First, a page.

There, we met up with about ten or so more people, mostly Saori's coworkers, and we started our Wanderweg from the picturesque village square busy with people getting gelato and lounging at cafe tables at the base of a large hill. We climbed up past the old church sinking a centimeter a year, and up into the hill past sleepy ruins into the trees and winding hillside paths. Lots of bicyclists, hikers, and wanderers like us.

We hiked along the treeline, mostly at the edge of the slope, and we were greeted by vista after vista, clearing after clearing of beautiful trees and sweeping panoramas of the green lands and stubby green plateaus and highlands of the Schwabisch Alb in the distance. The highlight of the trail was a particularly pretty gentle hillside dotted with apple trees, where under one blooming tree, an enterprising group had set up a Sekt bar, selling flutes (and bottles) of locally produced juices and flavored sparkling wines.

When I say "flavored sparkling wines" there are probably a few readers who are already flinching, but these were really really quite nice. Apple-Pear was a particularly good one, but I also tried the plum. Some wooden picnic benches had been set up nearby, but I was happy so sit on a grassy hillock and just take it all in. It made me sad that this kind of thing is an impossibility in the US, which would probably prohibit the vending of alcohol in a public trail first of all, but would also require a cordoned-off area with an ID checker even if it were permitted.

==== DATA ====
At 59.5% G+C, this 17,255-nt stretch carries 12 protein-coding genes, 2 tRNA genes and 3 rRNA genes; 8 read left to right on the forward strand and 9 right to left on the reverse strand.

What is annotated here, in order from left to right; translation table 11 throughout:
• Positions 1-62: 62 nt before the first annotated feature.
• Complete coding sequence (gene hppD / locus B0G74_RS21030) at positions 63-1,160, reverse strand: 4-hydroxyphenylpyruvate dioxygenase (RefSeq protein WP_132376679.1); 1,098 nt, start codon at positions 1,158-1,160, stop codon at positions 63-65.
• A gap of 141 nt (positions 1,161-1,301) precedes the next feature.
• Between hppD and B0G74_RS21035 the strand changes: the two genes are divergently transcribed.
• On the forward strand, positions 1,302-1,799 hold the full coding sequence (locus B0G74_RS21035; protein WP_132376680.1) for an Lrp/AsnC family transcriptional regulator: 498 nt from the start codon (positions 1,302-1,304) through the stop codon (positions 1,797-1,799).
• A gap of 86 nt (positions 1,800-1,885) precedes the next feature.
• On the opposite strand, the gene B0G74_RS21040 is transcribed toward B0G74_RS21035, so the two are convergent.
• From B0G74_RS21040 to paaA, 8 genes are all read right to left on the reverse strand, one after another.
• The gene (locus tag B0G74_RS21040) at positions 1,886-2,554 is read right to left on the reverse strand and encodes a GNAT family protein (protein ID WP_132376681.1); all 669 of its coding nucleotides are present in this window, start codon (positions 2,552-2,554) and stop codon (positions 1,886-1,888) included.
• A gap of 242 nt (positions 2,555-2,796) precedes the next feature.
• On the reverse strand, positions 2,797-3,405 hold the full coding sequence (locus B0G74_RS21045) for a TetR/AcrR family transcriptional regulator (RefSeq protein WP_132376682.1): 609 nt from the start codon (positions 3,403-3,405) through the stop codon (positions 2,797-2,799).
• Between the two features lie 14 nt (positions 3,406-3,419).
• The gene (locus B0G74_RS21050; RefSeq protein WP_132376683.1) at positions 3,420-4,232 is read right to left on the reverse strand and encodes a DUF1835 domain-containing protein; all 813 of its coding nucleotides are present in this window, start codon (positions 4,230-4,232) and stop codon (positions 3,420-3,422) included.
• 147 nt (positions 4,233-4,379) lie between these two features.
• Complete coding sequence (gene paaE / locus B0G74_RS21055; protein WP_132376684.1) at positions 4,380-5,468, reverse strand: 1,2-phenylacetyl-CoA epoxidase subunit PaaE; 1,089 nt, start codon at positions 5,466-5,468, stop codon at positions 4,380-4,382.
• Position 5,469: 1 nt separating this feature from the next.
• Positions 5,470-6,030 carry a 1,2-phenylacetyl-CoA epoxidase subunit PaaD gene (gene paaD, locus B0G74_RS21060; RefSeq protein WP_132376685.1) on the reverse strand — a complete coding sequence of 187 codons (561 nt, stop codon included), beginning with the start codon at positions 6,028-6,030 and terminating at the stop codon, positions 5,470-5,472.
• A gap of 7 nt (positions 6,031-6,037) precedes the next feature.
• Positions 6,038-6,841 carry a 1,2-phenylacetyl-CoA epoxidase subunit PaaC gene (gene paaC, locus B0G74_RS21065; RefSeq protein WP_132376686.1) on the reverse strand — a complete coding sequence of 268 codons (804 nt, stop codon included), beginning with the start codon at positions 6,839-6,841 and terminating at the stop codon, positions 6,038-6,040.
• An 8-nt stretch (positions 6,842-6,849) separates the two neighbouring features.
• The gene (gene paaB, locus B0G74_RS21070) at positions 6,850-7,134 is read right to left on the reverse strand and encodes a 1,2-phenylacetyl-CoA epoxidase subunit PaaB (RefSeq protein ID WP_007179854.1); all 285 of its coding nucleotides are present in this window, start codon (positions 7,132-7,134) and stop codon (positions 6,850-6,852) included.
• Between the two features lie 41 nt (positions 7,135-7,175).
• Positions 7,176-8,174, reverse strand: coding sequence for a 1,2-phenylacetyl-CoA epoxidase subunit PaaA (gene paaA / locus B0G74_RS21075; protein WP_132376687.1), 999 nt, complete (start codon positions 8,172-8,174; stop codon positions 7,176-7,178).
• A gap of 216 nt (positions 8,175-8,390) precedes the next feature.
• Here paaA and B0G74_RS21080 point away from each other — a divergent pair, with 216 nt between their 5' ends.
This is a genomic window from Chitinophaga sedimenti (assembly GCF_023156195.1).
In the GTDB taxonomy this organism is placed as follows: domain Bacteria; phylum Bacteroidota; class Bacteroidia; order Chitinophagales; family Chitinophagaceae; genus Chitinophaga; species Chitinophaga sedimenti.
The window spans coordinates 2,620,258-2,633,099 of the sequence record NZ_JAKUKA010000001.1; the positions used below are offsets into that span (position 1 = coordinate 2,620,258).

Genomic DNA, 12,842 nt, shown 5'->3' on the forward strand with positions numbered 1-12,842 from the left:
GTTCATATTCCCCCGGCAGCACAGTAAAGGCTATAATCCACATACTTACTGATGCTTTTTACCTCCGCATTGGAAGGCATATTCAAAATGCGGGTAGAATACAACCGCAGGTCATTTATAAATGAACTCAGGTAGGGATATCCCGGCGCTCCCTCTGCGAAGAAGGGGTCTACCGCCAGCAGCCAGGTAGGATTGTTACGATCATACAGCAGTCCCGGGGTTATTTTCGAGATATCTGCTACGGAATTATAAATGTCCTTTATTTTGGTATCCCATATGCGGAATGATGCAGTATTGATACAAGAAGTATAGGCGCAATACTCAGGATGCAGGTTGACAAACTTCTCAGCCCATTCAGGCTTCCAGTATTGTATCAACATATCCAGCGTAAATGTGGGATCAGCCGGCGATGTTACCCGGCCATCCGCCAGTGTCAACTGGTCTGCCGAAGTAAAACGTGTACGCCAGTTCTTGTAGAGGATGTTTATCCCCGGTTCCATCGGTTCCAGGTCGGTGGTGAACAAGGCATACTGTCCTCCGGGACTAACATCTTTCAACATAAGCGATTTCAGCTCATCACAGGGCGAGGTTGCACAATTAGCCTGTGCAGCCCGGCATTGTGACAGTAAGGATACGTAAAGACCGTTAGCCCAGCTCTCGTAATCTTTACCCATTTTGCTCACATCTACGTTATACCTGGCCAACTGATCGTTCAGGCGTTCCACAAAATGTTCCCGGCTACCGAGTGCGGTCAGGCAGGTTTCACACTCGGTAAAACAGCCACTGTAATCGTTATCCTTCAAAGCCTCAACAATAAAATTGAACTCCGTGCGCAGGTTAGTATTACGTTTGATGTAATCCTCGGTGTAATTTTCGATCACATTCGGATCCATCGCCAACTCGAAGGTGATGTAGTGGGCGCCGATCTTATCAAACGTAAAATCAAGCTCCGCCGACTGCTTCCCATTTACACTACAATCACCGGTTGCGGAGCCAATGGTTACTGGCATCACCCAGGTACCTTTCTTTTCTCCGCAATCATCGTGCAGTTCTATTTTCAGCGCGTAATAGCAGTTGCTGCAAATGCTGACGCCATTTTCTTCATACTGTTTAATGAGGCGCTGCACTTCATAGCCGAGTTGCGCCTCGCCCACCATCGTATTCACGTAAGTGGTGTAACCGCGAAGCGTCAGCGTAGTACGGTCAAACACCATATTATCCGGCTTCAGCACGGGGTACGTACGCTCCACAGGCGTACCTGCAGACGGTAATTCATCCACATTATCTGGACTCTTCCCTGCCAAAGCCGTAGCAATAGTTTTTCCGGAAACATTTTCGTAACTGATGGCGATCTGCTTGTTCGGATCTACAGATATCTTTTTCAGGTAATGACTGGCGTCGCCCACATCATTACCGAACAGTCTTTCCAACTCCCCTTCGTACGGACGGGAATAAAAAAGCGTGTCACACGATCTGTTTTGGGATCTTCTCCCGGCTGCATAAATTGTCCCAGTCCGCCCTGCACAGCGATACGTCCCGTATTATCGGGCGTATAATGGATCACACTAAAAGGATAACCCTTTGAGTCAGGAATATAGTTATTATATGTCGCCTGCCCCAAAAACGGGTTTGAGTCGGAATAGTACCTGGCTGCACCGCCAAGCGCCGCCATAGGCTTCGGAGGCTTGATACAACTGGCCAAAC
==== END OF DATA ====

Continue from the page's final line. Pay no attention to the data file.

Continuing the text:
After resting for a bit and enjoying a glass or two of bubbly, we continued on our way and hiked along, down to a village, and then back through the valley to where we started again. It was a haul. We walked perhaps six or seven kilometers, and by the time we sat down at a hotel beer garden for a final drink, we were all quite tired. But what a great hike!

After we were dropped off back in Stuttgart, Saori and I hit a burger shop and split some fries for dinner, before climbing the challenging six flights back to our apartment. A really good day.

Apr 7, 2017

What Alec Really Meant by Into Whiteness: the Second Day in Montafon

Hi it’s Saori again.

I made a real lesson out of the second day in Montafon. As we had breakfast we all looked together the weather forecast. Last week, it said it was going to be sunny and high of 12C so I was like those baby penguins from Happy Feet. Since last few days it said about 7 to 8C, cloudy. I was just a little bummed that it was not going to be bun-toasting, sun-frenchkissing, black beanie hating kind of sunny day, but rather going to be skiing under grey sky. The thing I did not realize is, that if you are that high on top of the mountain you are nowhere under that gray fluff. You are in it.

As we ascended sharply in that cable car which Alec had beautifully portrayed in the previous post, in the matter of few second we lost the sight of the cable car station at the base, and we barely saw the outline to the car before and after us. The empty returning cars on the opposite end of the cable appeared eerily out of the dense fog, coasted down right by us and disappeared into whiteness faster than it emerged. Then next, another one, one by one. Added creepiness because empty cars (of course.) We look very carefully into the whiteness and finally figure out that our car is still going through the dense forest. The fog was thicker white than American 1% milk.